Accused leaker Bradley Manning had 'evil intent,' prosecutors say in closing arguments

FORT MEADE, Md. -- In a closing argument that ran almost five hours Thursday, prosecutors portrayed Pfc. Bradley Manning as a man with “evil intent” when he leaked more than 700,000 documents to Wikileaks.

Army Prosecutor Maj. Ashden Fein took aim at the defense's portrait of Manning as a troubled individual who leaked out of humanitarian concern. "He was not a humanist. He was a hacker," Fein asserted. "He was not a troubled soul. He was not a whistle blower. He was a traitor."

During the five-hour argument in the court-martial at Fort Meade, Fein painted a picture of Manning as a young man who was interested in making a name for himself and who was obsessed with leaking classified information, calling him "calculating" and "self-interested."

The prosecution recapped evidence not only that Manning received Army training about the dangers of releasing classified information and how it could help the enemy, but that Manning even gave a presentation explaining these very ideas to his fellow soldiers.

Fein reminded the court that Manning knew about al Qaeda in Iraq and other terrorist groups, including how they mine for information and recruit others. He said that Manning was trained about how terrorists use the Internet "in their fight against the United States." While discussing Manning's release of Iraq and Afghanistan reports to Wikileaks, Fein advanced the prosecution's case that Manning knowingly aided the enemy, noting, "Osama Bin Laden asked for that information and received it."

Fein said Manning gathered information specifically to give it to Wikileaks, and argued that the government has presented information that makes it "obvious that Manning pulled as much information as possible to please Julian Assange," adding that the Wikileaks founder "had found the right insider" in Manning.

The prosecution showed that Manning started to download information "soon after he arrived in theater" in Iraq in 2009, beginning less than two weeks after he was granted access to the secure server.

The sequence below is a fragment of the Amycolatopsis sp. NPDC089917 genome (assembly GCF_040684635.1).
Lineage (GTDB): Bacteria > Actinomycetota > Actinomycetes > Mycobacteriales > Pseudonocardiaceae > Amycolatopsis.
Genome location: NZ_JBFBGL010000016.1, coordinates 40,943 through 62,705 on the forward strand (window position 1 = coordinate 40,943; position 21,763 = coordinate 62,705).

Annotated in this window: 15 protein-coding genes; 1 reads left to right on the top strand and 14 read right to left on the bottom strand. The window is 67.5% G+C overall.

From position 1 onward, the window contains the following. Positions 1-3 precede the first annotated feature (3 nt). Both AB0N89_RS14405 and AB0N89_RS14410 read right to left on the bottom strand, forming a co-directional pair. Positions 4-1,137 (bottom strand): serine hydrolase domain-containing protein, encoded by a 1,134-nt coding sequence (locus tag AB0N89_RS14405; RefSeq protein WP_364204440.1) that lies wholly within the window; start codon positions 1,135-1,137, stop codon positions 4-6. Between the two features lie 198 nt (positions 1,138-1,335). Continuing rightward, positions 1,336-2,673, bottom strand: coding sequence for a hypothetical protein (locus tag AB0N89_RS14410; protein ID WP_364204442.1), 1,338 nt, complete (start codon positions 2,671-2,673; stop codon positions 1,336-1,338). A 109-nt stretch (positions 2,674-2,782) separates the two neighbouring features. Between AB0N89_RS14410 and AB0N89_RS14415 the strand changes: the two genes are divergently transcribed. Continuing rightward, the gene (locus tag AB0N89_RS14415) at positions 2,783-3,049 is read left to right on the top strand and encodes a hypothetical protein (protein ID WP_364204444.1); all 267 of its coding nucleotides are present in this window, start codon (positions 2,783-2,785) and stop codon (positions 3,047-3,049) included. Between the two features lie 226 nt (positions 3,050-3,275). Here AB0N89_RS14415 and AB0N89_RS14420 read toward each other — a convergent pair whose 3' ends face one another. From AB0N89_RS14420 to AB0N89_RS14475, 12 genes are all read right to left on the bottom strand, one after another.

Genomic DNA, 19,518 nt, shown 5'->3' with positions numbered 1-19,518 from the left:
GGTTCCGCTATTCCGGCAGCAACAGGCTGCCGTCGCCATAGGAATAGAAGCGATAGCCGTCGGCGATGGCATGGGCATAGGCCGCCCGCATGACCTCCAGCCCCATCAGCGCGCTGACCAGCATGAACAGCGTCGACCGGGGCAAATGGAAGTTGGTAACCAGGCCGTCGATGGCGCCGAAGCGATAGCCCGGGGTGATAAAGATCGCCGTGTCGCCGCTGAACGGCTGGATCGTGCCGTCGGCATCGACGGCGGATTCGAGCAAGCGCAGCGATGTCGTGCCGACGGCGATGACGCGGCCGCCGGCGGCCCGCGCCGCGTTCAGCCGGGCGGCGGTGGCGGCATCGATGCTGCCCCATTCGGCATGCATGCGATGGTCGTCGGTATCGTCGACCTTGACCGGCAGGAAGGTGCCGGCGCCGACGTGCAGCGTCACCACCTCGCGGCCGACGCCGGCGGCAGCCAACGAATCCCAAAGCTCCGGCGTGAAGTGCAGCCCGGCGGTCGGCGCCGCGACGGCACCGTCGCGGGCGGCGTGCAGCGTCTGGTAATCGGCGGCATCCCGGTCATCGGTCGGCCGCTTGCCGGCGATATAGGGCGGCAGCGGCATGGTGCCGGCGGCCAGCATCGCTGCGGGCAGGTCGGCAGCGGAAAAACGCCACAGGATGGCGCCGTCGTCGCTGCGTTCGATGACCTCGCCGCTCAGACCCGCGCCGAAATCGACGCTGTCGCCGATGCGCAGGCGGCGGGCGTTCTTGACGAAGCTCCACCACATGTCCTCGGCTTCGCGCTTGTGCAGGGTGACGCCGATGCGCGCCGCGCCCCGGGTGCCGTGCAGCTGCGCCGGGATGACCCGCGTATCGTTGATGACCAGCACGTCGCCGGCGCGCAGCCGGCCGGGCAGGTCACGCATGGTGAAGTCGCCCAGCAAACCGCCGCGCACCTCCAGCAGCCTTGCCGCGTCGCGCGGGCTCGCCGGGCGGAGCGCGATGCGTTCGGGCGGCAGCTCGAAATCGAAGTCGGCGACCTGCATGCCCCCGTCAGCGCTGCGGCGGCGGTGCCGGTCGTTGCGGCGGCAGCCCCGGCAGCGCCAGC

Army Pfc. Bradley Manning is escorted to a security vehicle outside a courthouse in Fort Meade, Md., Thursday, July 18, 2013, after a court martial hearing. Patrick Semansky / AP file

Fein recounted prosecution evidence that Manning knew that the U.S. government assessed Wikileaks as a possible threat to U.S. national security, that Manning knew who Julian Assange was, and that he knew that the enemy used Wikileaks as a resource.

Fein said that Manning knew that Wikileaks would make the information available to the world, but he sent it anyway, along with a "selfie" photo and the message, "Have a good day."

Manning was not a naïve soldier impacted by one event, Fein argued, saying that he was a man who sought to take advantage of classified systems and was actively searching out information that Wikileaks wanted.

Fein pointed out that Manning most likely couldn't even watch video of a 2009 airstrike in Granai, Afghanistan, that he attempted to leak to Wikileaks – Fein noted a January 2010 Wikileaks tweet that asked for help decrypting the video of the attack, which is thought to have killed dozens of civilians. Fein said the failure to decrypt that video only fueled Manning's desire to then release video of a 2007 Apache helicopter airstrike in Iraq. Fein also described the high technical expertise required for Manning to gather 250,000 Department of State cables and to export a list of 74,000 names and emails of U.S. military personnel in Iraq.

The defense will present its closing argument when the trial continues at 9:30 a.m. Friday at Fort Meade.